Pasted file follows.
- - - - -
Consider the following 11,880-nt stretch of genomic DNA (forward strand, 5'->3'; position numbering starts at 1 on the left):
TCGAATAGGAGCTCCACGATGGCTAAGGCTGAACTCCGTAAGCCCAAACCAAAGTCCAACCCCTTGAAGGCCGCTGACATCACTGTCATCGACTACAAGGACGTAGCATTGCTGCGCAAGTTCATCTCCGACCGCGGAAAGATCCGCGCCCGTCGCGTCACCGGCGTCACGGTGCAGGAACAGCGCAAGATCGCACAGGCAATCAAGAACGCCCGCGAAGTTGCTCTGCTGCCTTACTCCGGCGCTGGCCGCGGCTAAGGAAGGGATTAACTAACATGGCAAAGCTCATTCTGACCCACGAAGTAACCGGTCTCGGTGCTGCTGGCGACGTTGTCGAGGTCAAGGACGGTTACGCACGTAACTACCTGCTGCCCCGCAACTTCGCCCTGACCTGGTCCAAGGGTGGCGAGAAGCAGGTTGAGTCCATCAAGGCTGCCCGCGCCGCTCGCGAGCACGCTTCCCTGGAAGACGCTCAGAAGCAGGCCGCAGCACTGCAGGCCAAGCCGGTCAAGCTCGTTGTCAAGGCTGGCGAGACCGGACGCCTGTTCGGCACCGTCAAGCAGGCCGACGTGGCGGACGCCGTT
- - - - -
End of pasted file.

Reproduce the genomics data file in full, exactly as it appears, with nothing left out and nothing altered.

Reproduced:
Consider the following 11,880-nt stretch of genomic DNA (forward strand, 5'->3'; position numbering starts at 1 on the left):
TCGAATAGGAGCTCCACGATGGCTAAGGCTGAACTCCGTAAGCCCAAACCAAAGTCCAACCCCTTGAAGGCCGCTGACATCACTGTCATCGACTACAAGGACGTAGCATTGCTGCGCAAGTTCATCTCCGACCGCGGAAAGATCCGCGCCCGTCGCGTCACCGGCGTCACGGTGCAGGAACAGCGCAAGATCGCACAGGCAATCAAGAACGCCCGCGAAGTTGCTCTGCTGCCTTACTCCGGCGCTGGCCGCGGCTAAGGAAGGGATTAACTAACATGGCAAAGCTCATTCTGACCCACGAAGTAACCGGTCTCGGTGCTGCTGGCGACGTTGTCGAGGTCAAGGACGGTTACGCACGTAACTACCTGCTGCCCCGCAACTTCGCCCTGACCTGGTCCAAGGGTGGCGAGAAGCAGGTTGAGTCCATCAAGGCTGCCCGCGCCGCTCGCGAGCACGCTTCCCTGGAAGACGCTCAGAAGCAGGCCGCAGCACTGCAGGCCAAGCCGGTCAAGCTCGTTGTCAAGGCTGGCGAGACCGGACGCCTGTTCGGCACCGTCAAGCAGGCCGACGTGGCGGACGCCGTT